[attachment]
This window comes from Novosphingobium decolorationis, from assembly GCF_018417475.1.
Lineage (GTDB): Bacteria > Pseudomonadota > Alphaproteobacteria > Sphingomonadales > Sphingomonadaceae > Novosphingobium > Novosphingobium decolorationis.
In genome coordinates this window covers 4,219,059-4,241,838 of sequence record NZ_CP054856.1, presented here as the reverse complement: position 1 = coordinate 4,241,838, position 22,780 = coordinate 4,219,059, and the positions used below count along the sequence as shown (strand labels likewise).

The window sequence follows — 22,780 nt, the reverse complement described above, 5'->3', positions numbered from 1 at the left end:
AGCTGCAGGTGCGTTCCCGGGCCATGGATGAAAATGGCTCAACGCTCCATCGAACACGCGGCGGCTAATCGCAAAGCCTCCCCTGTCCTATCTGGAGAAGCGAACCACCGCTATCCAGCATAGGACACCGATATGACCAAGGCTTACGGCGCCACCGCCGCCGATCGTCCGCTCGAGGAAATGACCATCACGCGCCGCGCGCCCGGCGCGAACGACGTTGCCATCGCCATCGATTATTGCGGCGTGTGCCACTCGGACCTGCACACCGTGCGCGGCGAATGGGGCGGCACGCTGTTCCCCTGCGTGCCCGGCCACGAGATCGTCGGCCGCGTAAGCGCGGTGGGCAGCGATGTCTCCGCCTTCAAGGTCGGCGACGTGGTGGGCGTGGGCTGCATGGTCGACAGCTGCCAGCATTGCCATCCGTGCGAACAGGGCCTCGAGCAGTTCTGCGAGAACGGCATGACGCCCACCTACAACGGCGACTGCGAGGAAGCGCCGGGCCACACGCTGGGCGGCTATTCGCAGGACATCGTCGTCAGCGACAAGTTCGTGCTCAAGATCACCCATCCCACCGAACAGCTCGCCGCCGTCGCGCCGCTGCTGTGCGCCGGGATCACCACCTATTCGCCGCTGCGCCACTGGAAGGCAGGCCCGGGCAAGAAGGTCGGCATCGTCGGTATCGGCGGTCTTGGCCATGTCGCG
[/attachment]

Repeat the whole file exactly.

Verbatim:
This window comes from Novosphingobium decolorationis, from assembly GCF_018417475.1.
Lineage (GTDB): Bacteria > Pseudomonadota > Alphaproteobacteria > Sphingomonadales > Sphingomonadaceae > Novosphingobium > Novosphingobium decolorationis.
In genome coordinates this window covers 4,219,059-4,241,838 of sequence record NZ_CP054856.1, presented here as the reverse complement: position 1 = coordinate 4,241,838, position 22,780 = coordinate 4,219,059, and the positions used below count along the sequence as shown (strand labels likewise).

The window sequence follows — 22,780 nt, the reverse complement described above, 5'->3', positions numbered from 1 at the left end:
AGCTGCAGGTGCGTTCCCGGGCCATGGATGAAAATGGCTCAACGCTCCATCGAACACGCGGCGGCTAATCGCAAAGCCTCCCCTGTCCTATCTGGAGAAGCGAACCACCGCTATCCAGCATAGGACACCGATATGACCAAGGCTTACGGCGCCACCGCCGCCGATCGTCCGCTCGAGGAAATGACCATCACGCGCCGCGCGCCCGGCGCGAACGACGTTGCCATCGCCATCGATTATTGCGGCGTGTGCCACTCGGACCTGCACACCGTGCGCGGCGAATGGGGCGGCACGCTGTTCCCCTGCGTGCCCGGCCACGAGATCGTCGGCCGCGTAAGCGCGGTGGGCAGCGATGTCTCCGCCTTCAAGGTCGGCGACGTGGTGGGCGTGGGCTGCATGGTCGACAGCTGCCAGCATTGCCATCCGTGCGAACAGGGCCTCGAGCAGTTCTGCGAGAACGGCATGACGCCCACCTACAACGGCGACTGCGAGGAAGCGCCGGGCCACACGCTGGGCGGCTATTCGCAGGACATCGTCGTCAGCGACAAGTTCGTGCTCAAGATCACCCATCCCACCGAACAGCTCGCCGCCGTCGCGCCGCTGCTGTGCGCCGGGATCACCACCTATTCGCCGCTGCGCCACTGGAAGGCAGGCCCGGGCAAGAAGGTCGGCATCGTCGGTATCGGCGGTCTTGGCCATGTCGCG